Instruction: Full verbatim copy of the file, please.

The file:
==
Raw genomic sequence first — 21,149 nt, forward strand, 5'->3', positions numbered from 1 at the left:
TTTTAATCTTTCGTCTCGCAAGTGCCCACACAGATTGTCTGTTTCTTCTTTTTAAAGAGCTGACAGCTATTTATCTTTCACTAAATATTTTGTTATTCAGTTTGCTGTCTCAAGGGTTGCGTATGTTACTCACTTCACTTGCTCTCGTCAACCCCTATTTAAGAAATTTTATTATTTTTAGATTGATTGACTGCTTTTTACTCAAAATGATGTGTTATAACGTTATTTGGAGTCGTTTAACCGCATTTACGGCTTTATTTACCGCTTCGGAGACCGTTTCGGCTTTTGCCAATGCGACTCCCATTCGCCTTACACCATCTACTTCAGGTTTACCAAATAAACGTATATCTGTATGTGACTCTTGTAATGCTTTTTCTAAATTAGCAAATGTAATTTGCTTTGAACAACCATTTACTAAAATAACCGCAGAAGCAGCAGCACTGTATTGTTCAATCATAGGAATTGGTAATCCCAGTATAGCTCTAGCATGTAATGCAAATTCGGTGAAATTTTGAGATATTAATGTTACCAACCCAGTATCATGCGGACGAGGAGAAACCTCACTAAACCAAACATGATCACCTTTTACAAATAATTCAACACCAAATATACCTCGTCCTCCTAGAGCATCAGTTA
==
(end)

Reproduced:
Raw genomic sequence first — 21,149 nt, forward strand, 5'->3', positions numbered from 1 at the left:
TTTTAATCTTTCGTCTCGCAAGTGCCCACACAGATTGTCTGTTTCTTCTTTTTAAAGAGCTGACAGCTATTTATCTTTCACTAAATATTTTGTTATTCAGTTTGCTGTCTCAAGGGTTGCGTATGTTACTCACTTCACTTGCTCTCGTCAACCCCTATTTAAGAAATTTTATTATTTTTAGATTGATTGACTGCTTTTTACTCAAAATGATGTGTTATAACGTTATTTGGAGTCGTTTAACCGCATTTACGGCTTTATTTACCGCTTCGGAGACCGTTTCGGCTTTTGCCAATGCGACTCCCATTCGCCTTACACCATCTACTTCAGGTTTACCAAATAAACGTATATCTGTATGTGACTCTTGTAATGCTTTTTCTAAATTAGCAAATGTAATTTGCTTTGAACAACCATTTACTAAAATAACCGCAGAAGCAGCAGCACTGTATTGTTCAATCATAGGAATTGGTAATCCCAGTATAGCTCTAGCATGTAATGCAAATTCGGTGAAATTTTGAGATATTAATGTTACCAACCCAGTATCATGCGGACGAGGAGAAACCTCACTAAACCAAACATGATCACCTTTTACAAATAATTCAACACCAAATATACCTCGTCCTCCTAGAGCATCAGTTA